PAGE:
When you need to extend WordPress, you have three main choices for how to do it. You can find the code on WordPress.org, you can write the code, or you can buy premium code.
Which is right depends more on your situation and skills than your space cash.
This is the cheapest, though it can be time consuming. Finding a good plugin or theme on WordPress.org is less a factor of the search function, and more a function of being unable to codify ‘need’ clearly. For example, if you want a slider plugin (no judgement here), there are around 2000 possibilities. Newspaper themes? You’re looking at 70 or so that may fit the bill.
Finding what you need means you must narrow your search. You have to decide what kind of sliders, or what format of newspaper, you feel is the most important. You want a slider with text overlay? That’s different than one that supports animated images. Newspaper themes don’t always have the same formatting options.
Once you find the features you want, you still have the headache of reviewing the developer and the code. Oh yes. If you’re installing plugins without looking into the developers or the code, you run a high risk of damaging your site. This isn’t a huge deal for a hobby site, but if you’re trying to make a business or a successful niche site, this can make or break you.
So. Should you rely on what you find? For the most part, yes. Provided you can vet the code, you’re going to save yourself time, effort, and money. There’s no sense in reinventing the wheel.
This is the most expensive choice. Seriously. Think about how much you get paid a year. Let’s say you make $80k. Divide by two to get $40k. Now. You’re worth about $40 an hour. So if it takes you ten hours to write a plugin or theme, that’s $400. Surprise.
So why would anyone write their own code? Basically because you cannot find what you’re looking for in a way that meets your requirements, be it security, stability, or functionality. Often you will find very close versions of what you’re looking for, but when the magic bullet is missing, it’s up to you to build it all your own. This is how forks happen, in software, by the way.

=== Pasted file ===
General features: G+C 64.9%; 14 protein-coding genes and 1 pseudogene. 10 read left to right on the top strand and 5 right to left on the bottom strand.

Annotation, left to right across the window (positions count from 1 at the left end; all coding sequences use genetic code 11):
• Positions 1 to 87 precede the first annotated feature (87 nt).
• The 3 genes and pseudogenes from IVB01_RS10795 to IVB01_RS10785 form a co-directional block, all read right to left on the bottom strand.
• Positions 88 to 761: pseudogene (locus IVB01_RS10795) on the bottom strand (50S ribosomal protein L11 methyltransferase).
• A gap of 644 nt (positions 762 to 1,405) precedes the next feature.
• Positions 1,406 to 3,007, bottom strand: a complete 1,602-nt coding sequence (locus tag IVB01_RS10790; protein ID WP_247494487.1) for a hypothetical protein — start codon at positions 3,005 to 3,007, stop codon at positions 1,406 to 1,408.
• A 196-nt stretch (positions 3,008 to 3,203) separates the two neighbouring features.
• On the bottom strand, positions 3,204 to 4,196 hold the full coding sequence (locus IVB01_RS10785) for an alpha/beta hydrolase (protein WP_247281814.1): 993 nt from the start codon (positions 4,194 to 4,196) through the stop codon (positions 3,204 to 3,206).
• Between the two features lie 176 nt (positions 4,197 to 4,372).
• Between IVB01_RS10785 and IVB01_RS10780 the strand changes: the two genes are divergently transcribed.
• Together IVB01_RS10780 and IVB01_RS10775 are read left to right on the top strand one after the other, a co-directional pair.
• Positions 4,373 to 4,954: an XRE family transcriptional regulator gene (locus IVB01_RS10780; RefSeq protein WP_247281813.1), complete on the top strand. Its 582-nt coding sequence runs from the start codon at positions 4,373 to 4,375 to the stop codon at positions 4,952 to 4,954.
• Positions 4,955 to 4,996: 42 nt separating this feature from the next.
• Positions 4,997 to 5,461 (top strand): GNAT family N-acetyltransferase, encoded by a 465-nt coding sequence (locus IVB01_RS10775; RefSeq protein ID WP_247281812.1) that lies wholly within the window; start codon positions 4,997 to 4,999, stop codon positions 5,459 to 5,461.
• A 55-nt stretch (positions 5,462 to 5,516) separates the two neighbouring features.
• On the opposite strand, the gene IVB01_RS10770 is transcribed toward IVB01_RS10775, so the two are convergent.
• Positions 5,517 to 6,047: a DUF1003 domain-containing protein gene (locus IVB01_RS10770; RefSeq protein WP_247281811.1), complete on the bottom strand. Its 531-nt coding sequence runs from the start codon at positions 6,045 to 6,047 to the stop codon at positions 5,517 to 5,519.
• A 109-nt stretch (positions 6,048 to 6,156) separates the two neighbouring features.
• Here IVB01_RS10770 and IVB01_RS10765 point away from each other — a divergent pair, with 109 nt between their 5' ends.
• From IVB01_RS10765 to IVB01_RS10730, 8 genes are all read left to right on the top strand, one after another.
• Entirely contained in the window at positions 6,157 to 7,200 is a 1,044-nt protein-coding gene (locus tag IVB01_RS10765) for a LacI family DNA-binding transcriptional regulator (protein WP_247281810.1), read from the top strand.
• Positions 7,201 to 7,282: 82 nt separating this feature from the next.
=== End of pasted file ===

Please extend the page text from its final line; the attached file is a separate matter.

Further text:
There’s nothing inherently wrong with this, but it requires time and skill you may not have. But should you do it? Yes. If you can’t find what you want, and you know you can write and support the code, this is a perfectly viable option.
People always seem to not want to do this. And really the only reason I can understand not wanting to buy premium code is that you can’t vet the usability or security until you buy it. That makes freemium code like Yoast SEO or Monster Insights my favourite kind. You can use their free code, see how well it works and if these are people you could work with.
But when you argue that you shouldn’t have to pay for code, I gesture towards the door and ignore you. Because yes, yes you should. Remember how 10 hours of writing your own code is around $400? Plus ongoing upkeep? Okay, that plugin you want is $60 a year. That means six years of the plugin is the same cost as writing it yourself. Which is a way better deal.
Should you buy it? Yes! Absolutely yes, buy the plugins but only if you can vet the plugin shop first.
Wait… You said yes to all three!
Surprise twist ending!
Here’s the thing. Every single decision you make has a cost and repercussions. They’ll all cost you time, money, and a bit of a headache no matter what you pick. So the real answer, the one I can’t give you, is what’s worth more to you?
For me, I will use free if it exists, I’ll write my own if it doesn’t, and I’ll buy premium if they do it so well I’m just whistling dixie.